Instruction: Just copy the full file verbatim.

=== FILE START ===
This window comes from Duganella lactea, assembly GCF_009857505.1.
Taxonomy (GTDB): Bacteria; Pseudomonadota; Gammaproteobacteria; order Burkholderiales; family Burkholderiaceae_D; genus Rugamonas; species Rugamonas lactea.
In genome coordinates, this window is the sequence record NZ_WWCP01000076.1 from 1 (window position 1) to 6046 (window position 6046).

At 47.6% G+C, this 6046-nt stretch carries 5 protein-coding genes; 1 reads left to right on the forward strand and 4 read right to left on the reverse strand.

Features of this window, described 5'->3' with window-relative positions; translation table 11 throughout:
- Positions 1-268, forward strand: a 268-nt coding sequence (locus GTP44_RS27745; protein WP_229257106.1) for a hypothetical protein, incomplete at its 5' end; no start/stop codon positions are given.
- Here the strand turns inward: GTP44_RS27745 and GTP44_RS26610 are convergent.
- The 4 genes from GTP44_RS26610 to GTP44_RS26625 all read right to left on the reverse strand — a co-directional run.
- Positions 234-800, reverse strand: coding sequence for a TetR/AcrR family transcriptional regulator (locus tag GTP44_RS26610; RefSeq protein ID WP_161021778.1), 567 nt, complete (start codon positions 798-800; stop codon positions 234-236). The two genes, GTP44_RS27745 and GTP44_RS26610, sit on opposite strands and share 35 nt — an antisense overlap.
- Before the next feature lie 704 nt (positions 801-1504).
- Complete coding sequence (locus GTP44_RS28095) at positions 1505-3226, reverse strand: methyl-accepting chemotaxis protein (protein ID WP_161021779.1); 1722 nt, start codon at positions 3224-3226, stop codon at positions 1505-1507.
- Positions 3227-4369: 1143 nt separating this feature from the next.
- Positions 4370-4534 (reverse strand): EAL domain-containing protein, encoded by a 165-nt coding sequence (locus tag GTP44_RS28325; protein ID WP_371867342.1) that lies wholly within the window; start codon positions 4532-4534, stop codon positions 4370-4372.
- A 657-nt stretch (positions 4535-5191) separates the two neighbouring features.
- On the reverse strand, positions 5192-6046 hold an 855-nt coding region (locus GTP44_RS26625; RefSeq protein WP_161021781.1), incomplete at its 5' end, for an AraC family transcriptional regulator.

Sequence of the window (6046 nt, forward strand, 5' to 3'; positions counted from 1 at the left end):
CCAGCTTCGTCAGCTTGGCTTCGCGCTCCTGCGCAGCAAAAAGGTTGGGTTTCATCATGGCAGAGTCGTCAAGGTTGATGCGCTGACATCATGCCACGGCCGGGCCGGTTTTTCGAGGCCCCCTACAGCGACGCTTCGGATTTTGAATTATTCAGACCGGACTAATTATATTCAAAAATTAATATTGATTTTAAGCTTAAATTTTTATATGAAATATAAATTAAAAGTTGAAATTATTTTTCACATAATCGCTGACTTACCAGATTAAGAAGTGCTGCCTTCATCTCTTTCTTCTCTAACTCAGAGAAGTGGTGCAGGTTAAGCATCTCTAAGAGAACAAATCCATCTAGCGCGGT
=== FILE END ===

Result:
This window comes from Duganella lactea, assembly GCF_009857505.1.
Taxonomy (GTDB): Bacteria; Pseudomonadota; Gammaproteobacteria; order Burkholderiales; family Burkholderiaceae_D; genus Rugamonas; species Rugamonas lactea.
In genome coordinates, this window is the sequence record NZ_WWCP01000076.1 from 1 (window position 1) to 6046 (window position 6046).

At 47.6% G+C, this 6046-nt stretch carries 5 protein-coding genes; 1 reads left to right on the forward strand and 4 read right to left on the reverse strand.

Features of this window, described 5'->3' with window-relative positions; translation table 11 throughout:
- Positions 1-268, forward strand: a 268-nt coding sequence (locus GTP44_RS27745; protein WP_229257106.1) for a hypothetical protein, incomplete at its 5' end; no start/stop codon positions are given.
- Here the strand turns inward: GTP44_RS27745 and GTP44_RS26610 are convergent.
- The 4 genes from GTP44_RS26610 to GTP44_RS26625 all read right to left on the reverse strand — a co-directional run.
- Positions 234-800, reverse strand: coding sequence for a TetR/AcrR family transcriptional regulator (locus tag GTP44_RS26610; RefSeq protein ID WP_161021778.1), 567 nt, complete (start codon positions 798-800; stop codon positions 234-236). The two genes, GTP44_RS27745 and GTP44_RS26610, sit on opposite strands and share 35 nt — an antisense overlap.
- Before the next feature lie 704 nt (positions 801-1504).
- Complete coding sequence (locus GTP44_RS28095) at positions 1505-3226, reverse strand: methyl-accepting chemotaxis protein (protein ID WP_161021779.1); 1722 nt, start codon at positions 3224-3226, stop codon at positions 1505-1507.
- Positions 3227-4369: 1143 nt separating this feature from the next.
- Positions 4370-4534 (reverse strand): EAL domain-containing protein, encoded by a 165-nt coding sequence (locus tag GTP44_RS28325; protein ID WP_371867342.1) that lies wholly within the window; start codon positions 4532-4534, stop codon positions 4370-4372.
- A 657-nt stretch (positions 4535-5191) separates the two neighbouring features.
- On the reverse strand, positions 5192-6046 hold an 855-nt coding region (locus GTP44_RS26625; RefSeq protein WP_161021781.1), incomplete at its 5' end, for an AraC family transcriptional regulator.

Sequence of the window (6046 nt, forward strand, 5' to 3'; positions counted from 1 at the left end):
CCAGCTTCGTCAGCTTGGCTTCGCGCTCCTGCGCAGCAAAAAGGTTGGGTTTCATCATGGCAGAGTCGTCAAGGTTGATGCGCTGACATCATGCCACGGCCGGGCCGGTTTTTCGAGGCCCCCTACAGCGACGCTTCGGATTTTGAATTATTCAGACCGGACTAATTATATTCAAAAATTAATATTGATTTTAAGCTTAAATTTTTATATGAAATATAAATTAAAAGTTGAAATTATTTTTCACATAATCGCTGACTTACCAGATTAAGAAGTGCTGCCTTCATCTCTTTCTTCTCTAACTCAGAGAAGTGGTGCAGGTTAAGCATCTCTAAGAGAACAAATCCATCTAGCGCGGT